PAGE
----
Everyone has their favorite type of bread, right? It’s the choice you always have at a restaurant. It could be sourdough or wheat for me it’s always rye. I’m constantly playing with and trying to perfect a homemade rye bread recipe.
Caraway Seeds or Not?
I believe that many folks who are not fans of rye bread are truly not fans of caraway seeds more than the rye flour. I could, of course, be wrong but with that in mind this bread can easily be made with or without the caraway seeds. I’ve grown to enjoy caraway seeds but for many it is an acquired taste. If you’re inclined to use this bread for peanut butter and jelly sandwiches, skip the caraway seeds. If you’re going to use it for savory sandwiches and enjoy the flavor be sure to add them.
Dark or Light Rye
There are dark and light rye flours. The difference has to do with how much of the bran and germ is removed from the flour. Pumpernickel flour is supposed to leave all that bran and germ in tact. I have a very hard time find pumpernickel flour locally. Dark rye flour will result in a denser bread with more rye flavor. Light rye will be lighter in color and taste. Use whatever you prefer. If you’re new to rye bread, start with the light and work up to the dark, perhaps.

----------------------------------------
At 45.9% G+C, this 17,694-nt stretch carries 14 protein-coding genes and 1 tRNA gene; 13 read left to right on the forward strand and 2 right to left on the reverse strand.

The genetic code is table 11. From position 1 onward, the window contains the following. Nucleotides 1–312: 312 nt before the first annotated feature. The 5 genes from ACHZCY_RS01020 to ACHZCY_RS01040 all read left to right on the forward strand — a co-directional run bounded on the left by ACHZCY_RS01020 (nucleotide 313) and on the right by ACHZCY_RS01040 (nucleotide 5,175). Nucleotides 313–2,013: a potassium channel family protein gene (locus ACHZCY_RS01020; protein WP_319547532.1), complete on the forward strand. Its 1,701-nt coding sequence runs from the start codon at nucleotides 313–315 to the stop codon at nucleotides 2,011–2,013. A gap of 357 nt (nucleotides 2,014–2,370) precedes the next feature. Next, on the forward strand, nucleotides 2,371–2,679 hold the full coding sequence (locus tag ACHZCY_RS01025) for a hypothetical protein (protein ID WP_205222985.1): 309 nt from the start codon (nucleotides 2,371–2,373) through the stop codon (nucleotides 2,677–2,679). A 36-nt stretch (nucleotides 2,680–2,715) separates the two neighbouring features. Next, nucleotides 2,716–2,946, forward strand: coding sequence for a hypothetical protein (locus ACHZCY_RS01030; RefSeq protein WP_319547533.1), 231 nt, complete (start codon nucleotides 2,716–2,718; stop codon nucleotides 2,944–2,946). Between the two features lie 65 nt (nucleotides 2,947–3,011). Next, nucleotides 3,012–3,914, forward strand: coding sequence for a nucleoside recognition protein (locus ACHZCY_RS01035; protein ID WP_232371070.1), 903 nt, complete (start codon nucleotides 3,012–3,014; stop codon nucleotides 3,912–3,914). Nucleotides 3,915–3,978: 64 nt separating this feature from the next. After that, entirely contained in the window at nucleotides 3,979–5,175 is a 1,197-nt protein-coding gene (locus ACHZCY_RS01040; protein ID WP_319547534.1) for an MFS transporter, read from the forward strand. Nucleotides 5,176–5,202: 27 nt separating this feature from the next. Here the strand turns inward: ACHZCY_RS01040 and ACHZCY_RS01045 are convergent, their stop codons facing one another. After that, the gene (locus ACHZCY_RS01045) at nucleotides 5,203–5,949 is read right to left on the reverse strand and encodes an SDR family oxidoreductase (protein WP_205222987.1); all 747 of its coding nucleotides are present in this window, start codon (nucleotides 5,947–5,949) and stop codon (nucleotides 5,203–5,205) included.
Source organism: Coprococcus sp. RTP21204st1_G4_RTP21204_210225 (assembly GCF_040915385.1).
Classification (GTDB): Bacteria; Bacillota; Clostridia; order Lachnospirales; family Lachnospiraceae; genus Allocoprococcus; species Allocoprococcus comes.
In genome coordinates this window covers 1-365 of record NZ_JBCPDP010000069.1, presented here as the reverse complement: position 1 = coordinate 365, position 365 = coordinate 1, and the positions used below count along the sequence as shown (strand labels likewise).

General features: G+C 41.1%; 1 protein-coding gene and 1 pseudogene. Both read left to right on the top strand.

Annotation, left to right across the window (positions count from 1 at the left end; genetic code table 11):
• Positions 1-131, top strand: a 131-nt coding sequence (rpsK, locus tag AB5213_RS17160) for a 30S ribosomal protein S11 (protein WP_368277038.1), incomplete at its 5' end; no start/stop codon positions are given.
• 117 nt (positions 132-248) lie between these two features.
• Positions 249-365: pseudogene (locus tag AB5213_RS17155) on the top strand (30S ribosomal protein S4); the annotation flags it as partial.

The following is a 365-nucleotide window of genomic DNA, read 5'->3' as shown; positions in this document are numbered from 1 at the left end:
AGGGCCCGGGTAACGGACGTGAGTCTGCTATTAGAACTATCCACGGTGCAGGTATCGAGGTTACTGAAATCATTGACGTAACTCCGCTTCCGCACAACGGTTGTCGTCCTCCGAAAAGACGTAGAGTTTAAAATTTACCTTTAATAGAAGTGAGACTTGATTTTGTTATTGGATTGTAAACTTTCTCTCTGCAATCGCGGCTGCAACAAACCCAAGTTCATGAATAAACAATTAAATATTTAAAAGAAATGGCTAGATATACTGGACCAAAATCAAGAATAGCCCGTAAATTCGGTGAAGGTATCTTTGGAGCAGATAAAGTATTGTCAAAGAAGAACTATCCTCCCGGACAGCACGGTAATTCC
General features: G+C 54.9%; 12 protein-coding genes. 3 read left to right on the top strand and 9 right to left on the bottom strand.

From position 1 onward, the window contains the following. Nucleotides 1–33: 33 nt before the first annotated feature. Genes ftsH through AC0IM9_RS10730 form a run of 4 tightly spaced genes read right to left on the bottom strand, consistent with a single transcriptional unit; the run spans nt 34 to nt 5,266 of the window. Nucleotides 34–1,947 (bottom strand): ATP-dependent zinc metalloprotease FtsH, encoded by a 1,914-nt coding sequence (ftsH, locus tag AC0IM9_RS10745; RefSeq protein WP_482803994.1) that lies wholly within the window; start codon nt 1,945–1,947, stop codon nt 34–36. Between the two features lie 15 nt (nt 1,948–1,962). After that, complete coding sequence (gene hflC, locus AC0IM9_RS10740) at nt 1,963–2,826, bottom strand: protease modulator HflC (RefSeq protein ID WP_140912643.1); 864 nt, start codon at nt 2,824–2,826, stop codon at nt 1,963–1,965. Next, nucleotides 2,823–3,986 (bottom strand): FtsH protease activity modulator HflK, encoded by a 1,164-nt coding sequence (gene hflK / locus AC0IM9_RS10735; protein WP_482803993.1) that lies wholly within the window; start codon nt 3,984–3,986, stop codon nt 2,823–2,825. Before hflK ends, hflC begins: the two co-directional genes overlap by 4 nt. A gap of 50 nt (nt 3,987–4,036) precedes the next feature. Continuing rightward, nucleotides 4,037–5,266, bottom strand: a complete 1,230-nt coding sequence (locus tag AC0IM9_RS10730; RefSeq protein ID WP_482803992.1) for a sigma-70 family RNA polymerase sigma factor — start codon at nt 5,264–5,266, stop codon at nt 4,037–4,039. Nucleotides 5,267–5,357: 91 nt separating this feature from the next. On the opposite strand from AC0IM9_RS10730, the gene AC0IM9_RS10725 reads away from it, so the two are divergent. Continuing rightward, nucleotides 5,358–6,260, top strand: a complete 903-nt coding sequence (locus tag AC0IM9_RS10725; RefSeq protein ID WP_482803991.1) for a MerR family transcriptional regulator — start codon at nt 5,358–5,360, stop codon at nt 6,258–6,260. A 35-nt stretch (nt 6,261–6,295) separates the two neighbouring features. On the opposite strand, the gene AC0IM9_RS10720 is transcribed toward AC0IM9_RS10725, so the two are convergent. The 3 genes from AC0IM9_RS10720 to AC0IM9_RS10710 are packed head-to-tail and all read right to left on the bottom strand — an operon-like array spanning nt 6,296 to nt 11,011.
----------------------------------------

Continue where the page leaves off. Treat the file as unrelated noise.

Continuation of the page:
Many dark rye breads actually get their darker color from the addition of molasses and cocoa powder. Those ingredients also add a slightly darker, bitter flavor. I often skip the cocoa powder simply because the color doesn’t matter all that much to me. Maple syrup or honey will also work instead of molasses if there isn’t any in the pantry.
New to baking bread? Be sure to check out my primer: How to Bake a Basic Loaf of Bread